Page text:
Quantitative site analysis (web analytics and A/B or multivariate testing) is phenomenal for learning about your site’s performance and user behavior. But the drawback is, this data tells you the “what” but not the “why.” To get into users’ heads, it’s necessary to perform qualitative research (interviews, surveys, user tests and eye-tracking/click tracking heatmapping).
Today we’re going to hone in on one of these research tools – heatmapping. The good folks at Gazehawk graciously provided Get Elastic with a sample landing page study to provide an example for this post. (This page was submitted for testing my me, not TurboTax).
I chose to compare the TurboTax US and Canada home pages because they are true “landing pages” – pages that would typically be landed on from a search engine or affiliate link for tax software. They are very different in design, and may be viewed as a quasi-radical-redesign. Also, Turbo Tax is a product that has many calls to action, so this study makes for interesting analysis!
Above: TurboTax US site
Above: TurboTax Canada site
11 Tips for Conducting and Analyzing Heat Map Studies
In this study, each page was viewed by 10 test participants (different users for each page), their eye movements recorded and their written feedback provided. In my Gazehawk account, I can see both aggregate and individual sessions (along with a video replay of the progression of attention).
1. Start with a research question / hypothesis.
There are many questions I have on how users “see” these pages, including:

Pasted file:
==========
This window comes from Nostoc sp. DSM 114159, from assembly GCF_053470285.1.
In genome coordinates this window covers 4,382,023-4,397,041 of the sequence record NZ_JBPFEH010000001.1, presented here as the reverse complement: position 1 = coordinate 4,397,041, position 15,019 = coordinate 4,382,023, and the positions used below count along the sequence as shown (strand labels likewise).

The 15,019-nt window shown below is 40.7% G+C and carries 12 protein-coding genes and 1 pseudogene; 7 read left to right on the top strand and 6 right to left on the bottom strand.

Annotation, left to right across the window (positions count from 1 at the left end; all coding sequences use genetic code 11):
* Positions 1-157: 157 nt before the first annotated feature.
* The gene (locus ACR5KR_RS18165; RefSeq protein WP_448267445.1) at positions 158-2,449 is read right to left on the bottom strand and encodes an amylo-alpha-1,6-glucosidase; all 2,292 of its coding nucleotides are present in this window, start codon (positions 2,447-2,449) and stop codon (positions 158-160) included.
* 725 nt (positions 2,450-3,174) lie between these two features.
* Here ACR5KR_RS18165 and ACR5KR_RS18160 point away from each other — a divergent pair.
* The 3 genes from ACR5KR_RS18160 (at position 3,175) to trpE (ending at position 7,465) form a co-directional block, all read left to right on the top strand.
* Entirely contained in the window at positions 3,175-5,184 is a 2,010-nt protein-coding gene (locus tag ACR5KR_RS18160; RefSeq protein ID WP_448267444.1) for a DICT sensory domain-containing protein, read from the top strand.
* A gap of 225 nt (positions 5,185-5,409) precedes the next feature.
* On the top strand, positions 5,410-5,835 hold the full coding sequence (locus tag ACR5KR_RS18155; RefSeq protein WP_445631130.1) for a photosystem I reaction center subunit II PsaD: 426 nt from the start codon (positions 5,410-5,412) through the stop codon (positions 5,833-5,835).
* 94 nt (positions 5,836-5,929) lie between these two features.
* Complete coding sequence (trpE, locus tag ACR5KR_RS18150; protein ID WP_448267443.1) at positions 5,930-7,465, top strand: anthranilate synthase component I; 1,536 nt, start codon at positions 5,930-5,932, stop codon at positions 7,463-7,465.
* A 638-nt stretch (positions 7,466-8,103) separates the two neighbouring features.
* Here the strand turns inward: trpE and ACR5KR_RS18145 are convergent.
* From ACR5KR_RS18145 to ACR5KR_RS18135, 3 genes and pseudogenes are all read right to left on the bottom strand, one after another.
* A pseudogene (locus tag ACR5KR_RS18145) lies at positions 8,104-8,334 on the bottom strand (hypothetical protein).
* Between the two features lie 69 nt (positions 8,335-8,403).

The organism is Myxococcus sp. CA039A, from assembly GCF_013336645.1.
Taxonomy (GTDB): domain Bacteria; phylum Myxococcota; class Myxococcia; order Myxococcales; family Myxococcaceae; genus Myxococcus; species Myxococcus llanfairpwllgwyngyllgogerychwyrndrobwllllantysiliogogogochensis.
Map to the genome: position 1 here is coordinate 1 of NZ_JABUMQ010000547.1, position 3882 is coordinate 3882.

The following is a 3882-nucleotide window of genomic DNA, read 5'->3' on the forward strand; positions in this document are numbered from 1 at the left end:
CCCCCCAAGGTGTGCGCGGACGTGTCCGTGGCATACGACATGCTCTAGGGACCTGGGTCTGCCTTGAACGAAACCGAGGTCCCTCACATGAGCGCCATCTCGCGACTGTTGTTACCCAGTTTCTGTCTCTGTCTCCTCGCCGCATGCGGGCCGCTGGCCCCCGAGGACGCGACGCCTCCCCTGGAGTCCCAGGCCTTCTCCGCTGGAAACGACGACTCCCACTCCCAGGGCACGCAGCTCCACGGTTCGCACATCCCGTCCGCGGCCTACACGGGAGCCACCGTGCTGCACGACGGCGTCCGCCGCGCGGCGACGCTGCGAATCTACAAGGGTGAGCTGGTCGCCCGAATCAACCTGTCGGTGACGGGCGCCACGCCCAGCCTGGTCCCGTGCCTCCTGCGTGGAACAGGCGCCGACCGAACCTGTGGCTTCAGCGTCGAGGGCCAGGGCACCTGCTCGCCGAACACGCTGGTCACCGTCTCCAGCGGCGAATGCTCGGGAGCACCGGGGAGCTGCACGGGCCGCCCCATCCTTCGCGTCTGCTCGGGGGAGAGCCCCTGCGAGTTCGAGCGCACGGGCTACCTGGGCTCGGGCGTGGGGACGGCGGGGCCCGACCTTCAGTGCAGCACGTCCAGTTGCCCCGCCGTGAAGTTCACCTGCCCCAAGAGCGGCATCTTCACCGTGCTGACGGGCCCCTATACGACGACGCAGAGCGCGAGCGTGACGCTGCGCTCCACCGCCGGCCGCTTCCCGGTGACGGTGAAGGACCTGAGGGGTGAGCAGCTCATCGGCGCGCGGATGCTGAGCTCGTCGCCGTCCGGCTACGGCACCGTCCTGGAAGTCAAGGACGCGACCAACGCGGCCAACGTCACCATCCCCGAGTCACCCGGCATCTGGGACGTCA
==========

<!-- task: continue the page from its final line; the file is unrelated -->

- Do visitors carefully evaluate all options?
- Do they look at top/left-most options first?
- Do they notice anything in the sidebar?
- Does the hero image attract attention or repel it? Does it lead the eye toward the call to action?
- Does they look at the call to action?
- Do users scroll below the fold?
- Does the most “prominent” option attract attention? (TurboTax – evidently not, the eye did not go there first, in fact, more folks started their gaze at the second to the right (small business)
Of course, this is just scratching the surface of the questions you may ask.
Brainstorm the questions you want to answer about your pages, and use one or more of them to form a hypothesis.
For example, you might expect the the highlighted option on the US site gets the most attention of its 5 available options, and the first option on the Canadian site of its 3. Your hypothesis could be that the prominence of one option will attract more attention to it over others, affirmed by the 2 pages’ designs. Or, you could hypothesize that a stacked presentation draws more attention to the “featured” choice than a horizontal presentation, and that the treatment page is more effective in getting sign-ups than the “cluttered” control.